One year after Travis Snyder returned home from deployment in Afghanistan, a close friend from his task force died by suicide.
Snyder, 32, knew of the harrowing statistics of suicide among veterans, but his friend's death last April left him shocked.
"Before that, I read about it and had awareness but I didn't fully understand the magnitude that this epidemic has on people," Snyder told ABC News on Thursday.
There were more than 6,000 veteran suicides in 2017, with an average of 16.8 per day, according to the most recent data from the Department of Veterans Affairs.
Snyder felt the need to help, so he came up with a plan: leave his job and apartment to start a mission to raise awareness.
He decided on walking around Lake Michigan for 42 days, and creating a Facebook page where he could post daily updates about the cause.
On Sunday, Snyder finished his walk with 810 miles under his belt and more than 3,500 people following his journey on Facebook.
"I'm still getting messages and phone calls from people who just want to talk and share their story," Snyder said. "Just when I think I understand the magnitude, I learn more."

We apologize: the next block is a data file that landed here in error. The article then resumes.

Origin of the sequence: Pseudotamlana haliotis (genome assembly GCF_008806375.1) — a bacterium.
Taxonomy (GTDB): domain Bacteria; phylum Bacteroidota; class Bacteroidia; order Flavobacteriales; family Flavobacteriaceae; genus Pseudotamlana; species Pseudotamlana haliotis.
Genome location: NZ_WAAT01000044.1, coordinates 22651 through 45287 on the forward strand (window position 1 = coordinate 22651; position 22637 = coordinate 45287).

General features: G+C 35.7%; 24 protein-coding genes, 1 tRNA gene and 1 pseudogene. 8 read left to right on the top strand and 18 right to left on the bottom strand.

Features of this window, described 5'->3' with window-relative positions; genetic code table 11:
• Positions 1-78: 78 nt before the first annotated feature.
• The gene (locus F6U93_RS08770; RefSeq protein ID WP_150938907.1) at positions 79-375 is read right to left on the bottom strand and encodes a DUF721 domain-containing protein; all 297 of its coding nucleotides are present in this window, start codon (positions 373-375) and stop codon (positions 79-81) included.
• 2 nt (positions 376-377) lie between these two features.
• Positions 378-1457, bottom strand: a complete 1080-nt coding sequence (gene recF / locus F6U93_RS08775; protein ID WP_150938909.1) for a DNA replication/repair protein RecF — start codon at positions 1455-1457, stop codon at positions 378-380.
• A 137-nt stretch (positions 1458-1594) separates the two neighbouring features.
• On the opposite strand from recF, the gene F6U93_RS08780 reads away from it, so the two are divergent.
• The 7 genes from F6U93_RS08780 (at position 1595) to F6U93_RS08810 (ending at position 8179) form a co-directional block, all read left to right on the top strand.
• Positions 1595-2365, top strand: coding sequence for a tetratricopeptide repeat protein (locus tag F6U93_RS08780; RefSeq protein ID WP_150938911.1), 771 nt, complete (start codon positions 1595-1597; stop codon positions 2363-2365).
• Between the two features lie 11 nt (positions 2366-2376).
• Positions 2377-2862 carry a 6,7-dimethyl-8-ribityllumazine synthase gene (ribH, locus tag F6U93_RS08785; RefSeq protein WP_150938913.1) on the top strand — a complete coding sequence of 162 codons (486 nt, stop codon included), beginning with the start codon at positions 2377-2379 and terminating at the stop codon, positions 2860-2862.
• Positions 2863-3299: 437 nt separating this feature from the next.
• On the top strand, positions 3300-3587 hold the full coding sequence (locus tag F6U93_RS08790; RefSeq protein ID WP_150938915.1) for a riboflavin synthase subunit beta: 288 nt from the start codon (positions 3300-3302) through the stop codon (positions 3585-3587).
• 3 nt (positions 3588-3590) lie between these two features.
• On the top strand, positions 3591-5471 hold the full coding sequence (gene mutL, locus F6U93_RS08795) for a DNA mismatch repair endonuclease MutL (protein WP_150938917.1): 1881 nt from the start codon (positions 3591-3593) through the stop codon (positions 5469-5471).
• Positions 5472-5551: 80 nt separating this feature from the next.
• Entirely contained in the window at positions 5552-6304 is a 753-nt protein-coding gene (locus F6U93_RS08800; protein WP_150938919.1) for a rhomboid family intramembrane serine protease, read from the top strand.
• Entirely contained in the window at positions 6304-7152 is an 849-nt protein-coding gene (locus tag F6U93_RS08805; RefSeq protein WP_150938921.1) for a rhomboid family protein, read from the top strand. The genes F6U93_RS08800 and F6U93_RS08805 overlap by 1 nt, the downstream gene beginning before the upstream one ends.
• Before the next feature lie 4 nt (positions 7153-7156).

During his walk, which he began in Manistee, Michigan, he averaged about 20 miles per day.
He planned to sleep outside each night, but was stunned by the acts of kindness that both friends and strangers offered.
"Every single day people were reaching out to support the cause whether it was a roof or a meal … I did not sleep outside once," he said.
"I'm just glad that people have built a community together," added Snyder, who served in Afghanistan as a corporal from October 2017 to April 2018.
He hopes his mission will continue to make people "more aware of resources that are available to them and more comfortable to talk about suicide."
Just before speaking to ABC News, Snyder said he got off the phone with a woman from Michigan who lost a loved one to suicide two days before he began his walk.
He plans to keep the Facebook page open for that exact reason: so more people can reach him.
"I feel humbled and honored to share the burden of those who are still healing from losing a loved one or feeling the pain of someone going through challenges that they've been facing," he said.